Over the past three years I've trained for and completed four marathons. I was first drawn to the sport because of my love for running and my eagerness to push myself farther than I had ever been before. Running a marathon seemed like a great opportunity to push my endurance to the max and prove to myself that I can do anything I set my mind to do. However, well before my fourth marathon in October of 2013, I had been further evaluating my stance on marathon running. With weight loss as a specialty of mine, I spend a lot of time evaluating which type of exercise is healthiest for our bodies and most beneficial for our metabolisms. At one point in time I thought the healthiest exercise was the one that burned the most calories, which would put marathon running close to the top of the list. Now I have changed my stance on marathon running and decided it is not going to be my choice of exercise from here on out and I no longer believe it to be the healthiest exercise of all. Before I continue, I want to make it clear that I am writing this post simply to explain my personal choice of taking an indefinite break from running marathons. We might not see eye to eye on this topic, but please still consider some of the points I bring up so that you’re training in a way that will keep your body in top condition so you can continue doing what you love. I’m not here to tell any of you to quit running marathons. Although I will no longer be running them myself, I will still be eager to help my clients reach their marathon and long distance training goals (and here are my top 10 nutrition for running tips). As many of you know, I am a believer in the individualization of health and nutrition because our bodies are all unique and different from one another. I just want you to know where I stand and why I’ve made the commitment to change this part of my life. If you have any doubts about my heart behind this post, please read this post on my commitment to being open minded and to having a healthy, balanced approach to all areas of life.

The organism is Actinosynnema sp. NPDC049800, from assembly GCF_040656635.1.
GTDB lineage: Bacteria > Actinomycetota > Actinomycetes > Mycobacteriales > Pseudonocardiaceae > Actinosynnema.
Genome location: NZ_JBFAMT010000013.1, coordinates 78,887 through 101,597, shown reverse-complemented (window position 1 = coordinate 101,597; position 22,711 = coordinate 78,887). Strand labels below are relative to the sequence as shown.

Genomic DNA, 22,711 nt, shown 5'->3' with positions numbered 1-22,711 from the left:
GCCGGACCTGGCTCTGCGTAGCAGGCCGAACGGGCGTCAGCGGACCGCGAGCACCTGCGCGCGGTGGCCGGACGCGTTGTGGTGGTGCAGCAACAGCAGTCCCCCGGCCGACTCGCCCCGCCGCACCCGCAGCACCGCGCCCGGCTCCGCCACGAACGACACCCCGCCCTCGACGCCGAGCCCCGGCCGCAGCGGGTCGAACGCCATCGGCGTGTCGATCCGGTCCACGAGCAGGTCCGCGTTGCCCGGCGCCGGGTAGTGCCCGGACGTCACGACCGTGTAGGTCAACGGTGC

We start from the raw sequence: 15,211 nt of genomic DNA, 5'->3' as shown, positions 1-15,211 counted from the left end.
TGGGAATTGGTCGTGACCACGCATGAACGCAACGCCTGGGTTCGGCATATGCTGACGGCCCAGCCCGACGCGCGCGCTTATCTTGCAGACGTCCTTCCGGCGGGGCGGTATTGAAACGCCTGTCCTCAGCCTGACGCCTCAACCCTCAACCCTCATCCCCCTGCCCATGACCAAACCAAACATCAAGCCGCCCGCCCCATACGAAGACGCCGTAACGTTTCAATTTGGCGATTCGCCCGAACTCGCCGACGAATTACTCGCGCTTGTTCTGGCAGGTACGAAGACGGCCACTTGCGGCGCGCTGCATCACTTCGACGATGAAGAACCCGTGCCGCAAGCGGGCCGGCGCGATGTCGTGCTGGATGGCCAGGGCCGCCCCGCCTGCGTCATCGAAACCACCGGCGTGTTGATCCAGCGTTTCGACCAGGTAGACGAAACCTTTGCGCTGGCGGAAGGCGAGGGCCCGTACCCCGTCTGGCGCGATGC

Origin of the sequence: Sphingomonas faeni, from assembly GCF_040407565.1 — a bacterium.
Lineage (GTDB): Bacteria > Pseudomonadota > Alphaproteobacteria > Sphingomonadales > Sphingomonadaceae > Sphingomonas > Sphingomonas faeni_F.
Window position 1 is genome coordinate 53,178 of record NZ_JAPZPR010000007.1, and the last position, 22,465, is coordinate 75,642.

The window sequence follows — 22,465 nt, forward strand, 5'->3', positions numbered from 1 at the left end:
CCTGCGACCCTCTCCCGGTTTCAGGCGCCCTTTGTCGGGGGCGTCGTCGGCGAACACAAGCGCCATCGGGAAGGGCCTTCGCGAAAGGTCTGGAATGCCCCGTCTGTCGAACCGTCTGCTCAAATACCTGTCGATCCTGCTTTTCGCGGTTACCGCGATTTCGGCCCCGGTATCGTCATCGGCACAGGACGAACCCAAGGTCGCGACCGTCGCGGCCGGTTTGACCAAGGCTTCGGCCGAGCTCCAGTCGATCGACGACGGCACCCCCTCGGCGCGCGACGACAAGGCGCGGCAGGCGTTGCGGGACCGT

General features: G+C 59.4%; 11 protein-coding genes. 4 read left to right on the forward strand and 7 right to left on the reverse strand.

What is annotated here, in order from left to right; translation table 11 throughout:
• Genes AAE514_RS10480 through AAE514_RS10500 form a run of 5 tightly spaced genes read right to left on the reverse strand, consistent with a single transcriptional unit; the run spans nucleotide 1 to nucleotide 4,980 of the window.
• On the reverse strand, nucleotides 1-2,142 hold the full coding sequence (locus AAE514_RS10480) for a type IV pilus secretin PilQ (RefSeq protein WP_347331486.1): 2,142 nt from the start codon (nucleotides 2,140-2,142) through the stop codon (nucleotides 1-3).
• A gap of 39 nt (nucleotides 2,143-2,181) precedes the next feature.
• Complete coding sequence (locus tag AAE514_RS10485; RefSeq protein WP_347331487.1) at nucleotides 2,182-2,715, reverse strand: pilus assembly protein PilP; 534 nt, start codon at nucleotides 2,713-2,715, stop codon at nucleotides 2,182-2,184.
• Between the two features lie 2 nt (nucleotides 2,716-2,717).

9 reasons why I am putting marathon running behind me:
1) I love running. I don’t love when it feels like a chore or when I “need” to clock in a certain amount of miles because some training plan says I need to. I want to run for the pure enjoyment of running, not because I have to but because I WANT to. Because I enjoy it and because of how I feel afterwards. I do not enjoy waking up at the crack of dawn to run 20 miles, knowing that I will be sore, exhausted and limping for the following 2-3 days.